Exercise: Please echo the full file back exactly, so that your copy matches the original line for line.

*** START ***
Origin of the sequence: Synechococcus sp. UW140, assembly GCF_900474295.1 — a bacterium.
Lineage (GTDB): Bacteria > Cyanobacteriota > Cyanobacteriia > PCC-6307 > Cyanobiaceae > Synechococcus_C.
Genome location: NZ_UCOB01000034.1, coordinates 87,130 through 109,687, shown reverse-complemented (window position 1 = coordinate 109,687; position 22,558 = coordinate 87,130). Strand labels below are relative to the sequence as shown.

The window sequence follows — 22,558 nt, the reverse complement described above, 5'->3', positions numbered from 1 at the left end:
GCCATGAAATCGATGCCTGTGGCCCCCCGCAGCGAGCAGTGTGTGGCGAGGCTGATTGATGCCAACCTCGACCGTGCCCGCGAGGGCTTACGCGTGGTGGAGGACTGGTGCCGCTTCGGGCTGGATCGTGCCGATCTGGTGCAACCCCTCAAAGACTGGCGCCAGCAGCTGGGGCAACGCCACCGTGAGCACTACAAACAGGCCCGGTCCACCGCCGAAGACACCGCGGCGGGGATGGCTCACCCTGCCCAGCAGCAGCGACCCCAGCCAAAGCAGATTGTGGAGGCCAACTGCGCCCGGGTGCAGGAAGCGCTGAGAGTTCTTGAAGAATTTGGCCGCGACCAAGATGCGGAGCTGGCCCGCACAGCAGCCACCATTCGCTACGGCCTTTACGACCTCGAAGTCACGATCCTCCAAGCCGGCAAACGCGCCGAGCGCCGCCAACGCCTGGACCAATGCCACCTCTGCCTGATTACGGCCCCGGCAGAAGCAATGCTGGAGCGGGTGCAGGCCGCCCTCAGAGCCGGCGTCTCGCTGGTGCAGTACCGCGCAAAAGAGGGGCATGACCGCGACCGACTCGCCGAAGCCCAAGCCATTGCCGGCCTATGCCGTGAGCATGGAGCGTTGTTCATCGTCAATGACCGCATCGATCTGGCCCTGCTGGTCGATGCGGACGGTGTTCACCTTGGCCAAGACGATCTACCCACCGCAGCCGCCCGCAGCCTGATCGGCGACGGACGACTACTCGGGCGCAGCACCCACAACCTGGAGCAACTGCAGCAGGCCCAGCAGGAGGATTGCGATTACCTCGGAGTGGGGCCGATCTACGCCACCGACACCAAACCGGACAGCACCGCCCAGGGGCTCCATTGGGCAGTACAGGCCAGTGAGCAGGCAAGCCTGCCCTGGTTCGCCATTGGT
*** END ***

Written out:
Origin of the sequence: Synechococcus sp. UW140, assembly GCF_900474295.1 — a bacterium.
Lineage (GTDB): Bacteria > Cyanobacteriota > Cyanobacteriia > PCC-6307 > Cyanobiaceae > Synechococcus_C.
Genome location: NZ_UCOB01000034.1, coordinates 87,130 through 109,687, shown reverse-complemented (window position 1 = coordinate 109,687; position 22,558 = coordinate 87,130). Strand labels below are relative to the sequence as shown.

The window sequence follows — 22,558 nt, the reverse complement described above, 5'->3', positions numbered from 1 at the left end:
GCCATGAAATCGATGCCTGTGGCCCCCCGCAGCGAGCAGTGTGTGGCGAGGCTGATTGATGCCAACCTCGACCGTGCCCGCGAGGGCTTACGCGTGGTGGAGGACTGGTGCCGCTTCGGGCTGGATCGTGCCGATCTGGTGCAACCCCTCAAAGACTGGCGCCAGCAGCTGGGGCAACGCCACCGTGAGCACTACAAACAGGCCCGGTCCACCGCCGAAGACACCGCGGCGGGGATGGCTCACCCTGCCCAGCAGCAGCGACCCCAGCCAAAGCAGATTGTGGAGGCCAACTGCGCCCGGGTGCAGGAAGCGCTGAGAGTTCTTGAAGAATTTGGCCGCGACCAAGATGCGGAGCTGGCCCGCACAGCAGCCACCATTCGCTACGGCCTTTACGACCTCGAAGTCACGATCCTCCAAGCCGGCAAACGCGCCGAGCGCCGCCAACGCCTGGACCAATGCCACCTCTGCCTGATTACGGCCCCGGCAGAAGCAATGCTGGAGCGGGTGCAGGCCGCCCTCAGAGCCGGCGTCTCGCTGGTGCAGTACCGCGCAAAAGAGGGGCATGACCGCGACCGACTCGCCGAAGCCCAAGCCATTGCCGGCCTATGCCGTGAGCATGGAGCGTTGTTCATCGTCAATGACCGCATCGATCTGGCCCTGCTGGTCGATGCGGACGGTGTTCACCTTGGCCAAGACGATCTACCCACCGCAGCCGCCCGCAGCCTGATCGGCGACGGACGACTACTCGGGCGCAGCACCCACAACCTGGAGCAACTGCAGCAGGCCCAGCAGGAGGATTGCGATTACCTCGGAGTGGGGCCGATCTACGCCACCGACACCAAACCGGACAGCACCGCCCAGGGGCTCCATTGGGCAGTACAGGCCAGTGAGCAGGCAAGCCTGCCCTGGTTCGCCATTGGT